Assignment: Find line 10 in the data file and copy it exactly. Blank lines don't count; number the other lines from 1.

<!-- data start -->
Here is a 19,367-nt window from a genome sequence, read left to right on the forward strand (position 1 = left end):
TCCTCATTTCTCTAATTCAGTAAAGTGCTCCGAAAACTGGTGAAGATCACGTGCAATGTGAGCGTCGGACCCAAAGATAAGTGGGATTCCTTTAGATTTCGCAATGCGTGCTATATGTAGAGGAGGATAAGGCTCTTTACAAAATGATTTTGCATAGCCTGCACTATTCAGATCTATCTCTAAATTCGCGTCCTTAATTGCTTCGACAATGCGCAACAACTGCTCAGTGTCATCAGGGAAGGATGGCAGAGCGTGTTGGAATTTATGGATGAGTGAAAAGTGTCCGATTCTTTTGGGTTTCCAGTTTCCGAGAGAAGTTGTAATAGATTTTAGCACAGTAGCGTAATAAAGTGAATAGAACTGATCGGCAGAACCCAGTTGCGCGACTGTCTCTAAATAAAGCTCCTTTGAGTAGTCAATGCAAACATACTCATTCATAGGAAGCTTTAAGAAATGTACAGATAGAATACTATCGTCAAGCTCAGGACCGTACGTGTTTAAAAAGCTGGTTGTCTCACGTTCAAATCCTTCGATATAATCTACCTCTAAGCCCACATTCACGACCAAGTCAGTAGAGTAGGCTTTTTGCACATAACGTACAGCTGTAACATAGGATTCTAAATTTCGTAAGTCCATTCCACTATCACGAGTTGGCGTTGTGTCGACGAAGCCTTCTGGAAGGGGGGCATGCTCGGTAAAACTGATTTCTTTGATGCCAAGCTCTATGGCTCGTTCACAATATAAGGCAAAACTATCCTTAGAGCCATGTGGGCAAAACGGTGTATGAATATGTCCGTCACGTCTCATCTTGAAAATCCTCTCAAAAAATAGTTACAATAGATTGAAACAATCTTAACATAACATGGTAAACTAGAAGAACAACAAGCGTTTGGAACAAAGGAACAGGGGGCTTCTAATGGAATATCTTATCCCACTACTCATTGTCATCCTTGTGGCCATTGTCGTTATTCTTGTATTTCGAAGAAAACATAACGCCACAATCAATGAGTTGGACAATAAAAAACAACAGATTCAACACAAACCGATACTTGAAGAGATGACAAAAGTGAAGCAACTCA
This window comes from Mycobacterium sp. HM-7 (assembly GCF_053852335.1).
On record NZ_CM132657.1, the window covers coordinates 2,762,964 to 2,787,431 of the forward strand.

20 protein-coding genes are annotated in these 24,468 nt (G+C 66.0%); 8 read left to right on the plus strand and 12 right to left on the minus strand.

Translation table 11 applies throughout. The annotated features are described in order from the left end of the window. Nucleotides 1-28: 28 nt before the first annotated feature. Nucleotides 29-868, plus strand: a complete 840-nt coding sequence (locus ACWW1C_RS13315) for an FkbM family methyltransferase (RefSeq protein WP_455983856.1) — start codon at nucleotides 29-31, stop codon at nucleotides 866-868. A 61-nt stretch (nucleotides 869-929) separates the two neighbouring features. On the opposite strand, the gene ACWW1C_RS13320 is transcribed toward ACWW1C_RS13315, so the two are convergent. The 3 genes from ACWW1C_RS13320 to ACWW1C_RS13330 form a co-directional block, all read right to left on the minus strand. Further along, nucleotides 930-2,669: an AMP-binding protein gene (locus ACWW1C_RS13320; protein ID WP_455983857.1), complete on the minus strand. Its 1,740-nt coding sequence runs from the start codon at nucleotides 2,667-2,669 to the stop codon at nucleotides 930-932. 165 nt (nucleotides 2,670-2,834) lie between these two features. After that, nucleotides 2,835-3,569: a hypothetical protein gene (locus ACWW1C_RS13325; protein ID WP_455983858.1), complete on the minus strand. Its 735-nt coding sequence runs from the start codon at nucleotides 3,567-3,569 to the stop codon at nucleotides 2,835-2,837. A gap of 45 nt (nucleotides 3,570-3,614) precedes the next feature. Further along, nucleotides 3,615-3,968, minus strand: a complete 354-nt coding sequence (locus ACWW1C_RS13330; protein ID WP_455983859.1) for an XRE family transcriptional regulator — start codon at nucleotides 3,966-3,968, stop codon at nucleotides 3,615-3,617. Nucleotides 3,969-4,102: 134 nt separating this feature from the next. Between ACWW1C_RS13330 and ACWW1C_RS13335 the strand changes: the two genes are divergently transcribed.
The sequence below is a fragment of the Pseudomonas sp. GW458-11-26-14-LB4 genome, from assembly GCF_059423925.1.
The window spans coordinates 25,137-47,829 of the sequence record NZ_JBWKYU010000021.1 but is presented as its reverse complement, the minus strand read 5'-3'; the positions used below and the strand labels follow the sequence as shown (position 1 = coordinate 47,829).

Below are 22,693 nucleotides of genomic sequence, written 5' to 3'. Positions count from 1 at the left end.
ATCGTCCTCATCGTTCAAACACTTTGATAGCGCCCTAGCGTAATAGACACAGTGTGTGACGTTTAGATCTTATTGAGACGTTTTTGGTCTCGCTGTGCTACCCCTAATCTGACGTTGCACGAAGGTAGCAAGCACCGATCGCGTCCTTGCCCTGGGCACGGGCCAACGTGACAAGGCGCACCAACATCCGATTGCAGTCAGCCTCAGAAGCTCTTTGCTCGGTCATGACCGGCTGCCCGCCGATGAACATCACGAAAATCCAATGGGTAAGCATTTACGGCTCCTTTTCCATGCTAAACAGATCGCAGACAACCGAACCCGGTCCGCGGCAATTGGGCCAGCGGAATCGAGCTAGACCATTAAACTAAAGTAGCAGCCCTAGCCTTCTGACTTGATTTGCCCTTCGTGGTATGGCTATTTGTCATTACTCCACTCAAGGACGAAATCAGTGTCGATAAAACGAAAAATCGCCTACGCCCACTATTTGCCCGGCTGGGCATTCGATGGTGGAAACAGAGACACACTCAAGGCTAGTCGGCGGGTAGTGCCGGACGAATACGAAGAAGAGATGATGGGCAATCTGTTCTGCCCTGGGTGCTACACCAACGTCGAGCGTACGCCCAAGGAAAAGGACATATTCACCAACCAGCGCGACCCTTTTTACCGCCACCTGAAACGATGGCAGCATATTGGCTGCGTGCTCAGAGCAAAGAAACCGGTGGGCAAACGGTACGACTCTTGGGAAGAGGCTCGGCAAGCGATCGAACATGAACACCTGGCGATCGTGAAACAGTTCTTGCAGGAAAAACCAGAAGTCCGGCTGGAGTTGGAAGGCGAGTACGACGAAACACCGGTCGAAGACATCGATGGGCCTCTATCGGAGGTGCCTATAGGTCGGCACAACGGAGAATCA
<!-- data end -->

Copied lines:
ATCGTCCTCATCGTTCAAACACTTTGATAGCGCCCTAGCGTAATAGACACAGTGTGTGACGTTTAGATCTTATTGAGACGTTTTTGGTCTCGCTGTGCTACCCCTAATCTGACGTTGCACGAAGGTAGCAAGCACCGATCGCGTCCTTGCCCTGGGCACGGGCCAACGTGACAAGGCGCACCAACATCCGATTGCAGTCAGCCTCAGAAGCTCTTTGCTCGGTCATGACCGGCTGCCCGCCGATGAACATCACGAAAATCCAATGGGTAAGCATTTACGGCTCCTTTTCCATGCTAAACAGATCGCAGACAACCGAACCCGGTCCGCGGCAATTGGGCCAGCGGAATCGAGCTAGACCATTAAACTAAAGTAGCAGCCCTAGCCTTCTGACTTGATTTGCCCTTCGTGGTATGGCTATTTGTCATTACTCCACTCAAGGACGAAATCAGTGTCGATAAAACGAAAAATCGCCTACGCCCACTATTTGCCCGGCTGGGCATTCGATGGTGGAAACAGAGACACACTCAAGGCTAGTCGGCGGGTAGTGCCGGACGAATACGAAGAAGAGATGATGGGCAATCTGTTCTGCCCTGGGTGCTACACCAACGTCGAGCGTACGCCCAAGGAAAAGGACATATTCACCAACCAGCGCGACCCTTTTTACCGCCACCTGAAACGATGGCAGCATATTGGCTGCGTGCTCAGAGCAAAGAAACCGGTGGGCAAACGGTACGACTCTTGGGAAGAGGCTCGGCAAGCGATCGAACATGAACACCTGGCGATCGTGAAACAGTTCTTGCAGGAAAAACCAGAAGTCCGGCTGGAGTTGGAAGGCGAGTACGACGAAACACCGGTCGAAGACATCGATGGGCCTCTATCGGAGGTGCCTATAGGTCGGCACAACGGAGAATCA